Christmas Cake – Part I

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Interestingly Christmas round these parts (or, as I should euphemistically say, ‘the holidays’) seems to be rather Germanic in flavour with plenty of gingerbread and not a sign of traditional English Christmas cakes, Christmas puddings or mince pies.

We missed our Christmas cake last year and so this year have decided to make one courtesy of all the glace’ fruit we shipped back from Vancouver recently (how funny that one of the British delicacies we miss most is glace’ fruit).

For those of you who’ve never seen one before, a traditional British Christmas cake is a dark and dense rich fruit cake, made some considerable time before the big day, left to ‘mature’ through the constant application of brandy and then coated with thick layers of almond paste and royal icing.  It is a long and laborious process.  We started ours yesterday, though in an ideal world you should start making your cakes and puddings about two months before the big day.

My ma-in-law has many splendid qualities, not least of which is her quite ridiculously good Christmas cake. A couple of years ago she gave me the recipe, though this is the first time I’ve actually made it.  I was expecting some ancient family recipe carefully handed down through the generations, but instead discovered that it was a Waitrose recipe of very recent vintage. No matter, it’s absolutely delicious and the addition of less traditional ingredients such as dried apricots and glace’ pineapple means it isn’t as dark and dense as traditional cakes which are essentially a solid wall of raisins.

The first step, which the Minx and I completed yesterday, involved chopping and stirring an immense quantity of mixed dried fruits and nuts and then steeping them for 24 hours in orange juice and brandy.

An Atelier LZC tea towel covers up our nasty green countertop.

Christmas-cake (2)

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Comments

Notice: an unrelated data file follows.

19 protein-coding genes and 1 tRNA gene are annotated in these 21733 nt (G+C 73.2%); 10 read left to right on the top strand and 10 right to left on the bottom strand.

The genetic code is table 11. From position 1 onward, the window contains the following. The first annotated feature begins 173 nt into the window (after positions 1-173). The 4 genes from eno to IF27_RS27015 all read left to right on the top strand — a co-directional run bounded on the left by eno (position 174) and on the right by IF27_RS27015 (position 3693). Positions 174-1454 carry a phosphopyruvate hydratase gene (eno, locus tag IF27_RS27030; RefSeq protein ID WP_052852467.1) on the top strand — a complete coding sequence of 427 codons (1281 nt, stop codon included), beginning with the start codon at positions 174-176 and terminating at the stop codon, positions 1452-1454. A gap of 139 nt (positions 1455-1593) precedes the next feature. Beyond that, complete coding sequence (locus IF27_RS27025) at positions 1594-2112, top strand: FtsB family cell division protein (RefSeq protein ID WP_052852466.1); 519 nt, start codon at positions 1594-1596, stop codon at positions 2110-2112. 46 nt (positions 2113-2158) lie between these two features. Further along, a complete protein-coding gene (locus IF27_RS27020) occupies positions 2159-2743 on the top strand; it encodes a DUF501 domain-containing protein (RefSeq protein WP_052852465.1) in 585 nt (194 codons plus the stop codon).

1. says

    Ooh, Christmas cake. I make one (along with Christmas pud and mince pies) for our family every year, though usually end up eating most of it myself (not that that’s a hardship). I don’t do fancy icing, just spread it in little peaks so it’s snowlike, and then I add decorations we’ve had for donkey’s years. Haven’t started on this year’s yet as we’re still without a kitchen.

  2. IHF says

    Tangent: Christmas Cake in Japan is a regular sugary bakery cake with “christmas” decorations — tons of santas, etc. It is also a rude term for an unmarried woman (because no one wants a Christmas Cake after the 25th). An earnest young man explained how it’s much better now, as you would call a woman a “New Year’s Cake” instead of a Christmas Cake, and this was *much* better.
    Thanks for the recipe, this sounds like what we would call a ‘Christmas Fruit Cake’, density of a brick and full of candied fruit, yeah? And you can do even more euphamistic than ‘the holidays’; ‘season’s greetings’ anyone? ;P

  3. says

    Still trying to work out where to get the necessary kitsch decorations. Due to lots of moving about over the years I’ve no idea where our family decorations have gone, and they’re not on sale here. The Husband insists that whatever happens the snowscene on the cake needs to have an iced ‘pond’ made of cardboard and tin foil….
    IHF, yes that Christmas Fruit Cake sounds exactly right. You’ll have to come over in January and have some.

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